Latest News

Walking with survivors

Awareness is a key factor in the fight against sexual assault and domestic violence and that is what the Rape and Domestic Violence Information Center’s (RDVIC) annual Walking with Survivor’s event brings to Morgantown and the surrounding areas. 

The first agency of its kind in West Virginia, RDVIC has been advocating for victims and survivors of domestic and sexual violence in Monongalia, Preston and Taylor counties since 1973. 

It accomplishes its mission “to provide a community-based comprehensive service that advocates for the equal rights of all individuals to have control of their lives without violence or threat of violence,” by providing free and confidential emergency shelter, counseling, support groups, advocacy, community education and volunteer opportunities. 

This year’s Walking with Survivor’s event, held Saturday at the Morgantown Farmer’s Market pavilion on Spruce Street, gave the community the opportunity to learn more about the work being done by RDVIC and all of its community partners. The event also serves as RDVIC’s largest annual fundraiser. 

Virginia Hopkins, RDVIC co-founder and board member, said she were pleased with this year’s turnout. 

“This is so supportive,” Hopkins said. “And to have all our community partners here that really makes quite a difference to us and it shows how important this agency is to the community.” 

Keynote speaker Kenyatta Coleman-Grant, Shoulder-to-Shoulder co-director at the West Virginia Coalition Against Domestic Violence, said that education and awareness is crucial to being part of the solution. 

“According to the Center for Disease Control and Prevention, one in four women and one in 26 men have experienced rape or attempted rape and the numbers in marginalized communities are much, much higher,” she said. 

She challenged the crowd to ask themselves why they were there and how they would continue to show up outside of Sexual Assault Awareness Month, in May, June, July and throughout the rest of the year. 

“Today we’re all here, standing together, shoulder-to-shoulder, committed to making a difference and supporting an organization that empathizes survivors’ and victims’ voices every single day,” said Coleman-Grant. 

Participants began their awareness walk at 4 p.m. with a kickoff shot from the rifle of 2024 Mountaineer mascot Braden Adkins, who then led the group on a mile-long circle up Spruce Street, down High Street and back up Spruce Street to the pavilion. 

Hopkins said over the years she has seen a lot of positive changes come from RDVIC’s work with survivors and victims as well as educational efforts in the community.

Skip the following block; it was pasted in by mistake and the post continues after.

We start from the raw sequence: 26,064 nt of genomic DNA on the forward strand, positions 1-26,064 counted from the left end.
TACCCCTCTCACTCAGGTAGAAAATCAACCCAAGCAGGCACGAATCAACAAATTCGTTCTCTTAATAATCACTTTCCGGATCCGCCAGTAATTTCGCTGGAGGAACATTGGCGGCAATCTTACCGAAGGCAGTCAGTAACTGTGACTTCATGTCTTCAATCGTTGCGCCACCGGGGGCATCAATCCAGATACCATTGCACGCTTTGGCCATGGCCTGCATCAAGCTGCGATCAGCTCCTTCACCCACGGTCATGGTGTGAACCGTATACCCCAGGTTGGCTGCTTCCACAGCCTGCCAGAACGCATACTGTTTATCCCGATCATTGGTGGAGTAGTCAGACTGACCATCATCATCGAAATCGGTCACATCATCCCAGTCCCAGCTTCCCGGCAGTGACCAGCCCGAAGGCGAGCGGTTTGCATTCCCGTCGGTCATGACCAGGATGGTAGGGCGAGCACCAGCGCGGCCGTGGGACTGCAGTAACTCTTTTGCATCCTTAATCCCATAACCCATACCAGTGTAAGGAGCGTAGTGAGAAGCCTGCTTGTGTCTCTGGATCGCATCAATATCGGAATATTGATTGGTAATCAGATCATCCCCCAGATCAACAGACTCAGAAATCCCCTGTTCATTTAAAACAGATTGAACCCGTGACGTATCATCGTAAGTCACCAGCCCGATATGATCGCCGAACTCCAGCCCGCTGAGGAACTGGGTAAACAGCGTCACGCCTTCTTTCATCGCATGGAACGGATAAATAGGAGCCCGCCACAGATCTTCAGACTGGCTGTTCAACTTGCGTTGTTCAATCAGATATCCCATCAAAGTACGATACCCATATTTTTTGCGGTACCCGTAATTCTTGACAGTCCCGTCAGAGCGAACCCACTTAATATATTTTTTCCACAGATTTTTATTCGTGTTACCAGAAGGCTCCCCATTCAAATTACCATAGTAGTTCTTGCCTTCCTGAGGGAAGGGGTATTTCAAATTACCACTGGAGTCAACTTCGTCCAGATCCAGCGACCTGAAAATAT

“I can’t imagine that sexual assault, domestic violence, sexual abuse, things like that will ever end, but I can see a difference that has been made by this agency,” she said. “It has gone from trying at least to get some prosecution and law enforcement to handle things, and now that is something that they do.  

“They’re very aggressive and very intentional about recognizing this is a crime and they won’t put up with it.  So that has changed and that’s really positive and we have better laws now and that’s very positive.”   

Over the years, RDVIC has done a lot of education for people to recognize that domestic violence, sexual assault, sexual harassment and other acts of that nature are not acceptable and will not be accepted, but the problem is far from solved.  

“I believe we have changed many people, but certainly the problem has not gone away,” Hopkins said. “We’re able to reach more people and it’s no longer seen as something totally accepted.  I wish we could say we could solve the problem and it will never come back, but I think it’s something we need to constantly be diligent and keep working.”  

Hopkins said the community can really make a difference by recognizing the way they react to someone who’s been abused and encouraging them to recognize it wasn’t their fault and they need to take the proper steps.  

“Hopefully they will call the agency who is willing to walk them through those steps,” Hopkins said. “Things like that, I think, make a difference and it’s a battle we’ll have to fight for a long time, but we are certainly ready for the fight. 

RDVIC is currently fundraising to build a new shelter to replace the current one, an old house purchased in the early 1980s that has fallen into disrepair. 

“We’ve certainly taken good care of it,” Hopkins said, “but it needs a lot of repairs, and it really needs replaced, so anyone who’d like to support the agency by donations, they would certainly be welcome.” 

If you or someone you know needs help with a domestic or sexual violence situation, call RDVIC’s 24-hour hotline at 304-292-5100. For more information and to donate to RDVIC, visit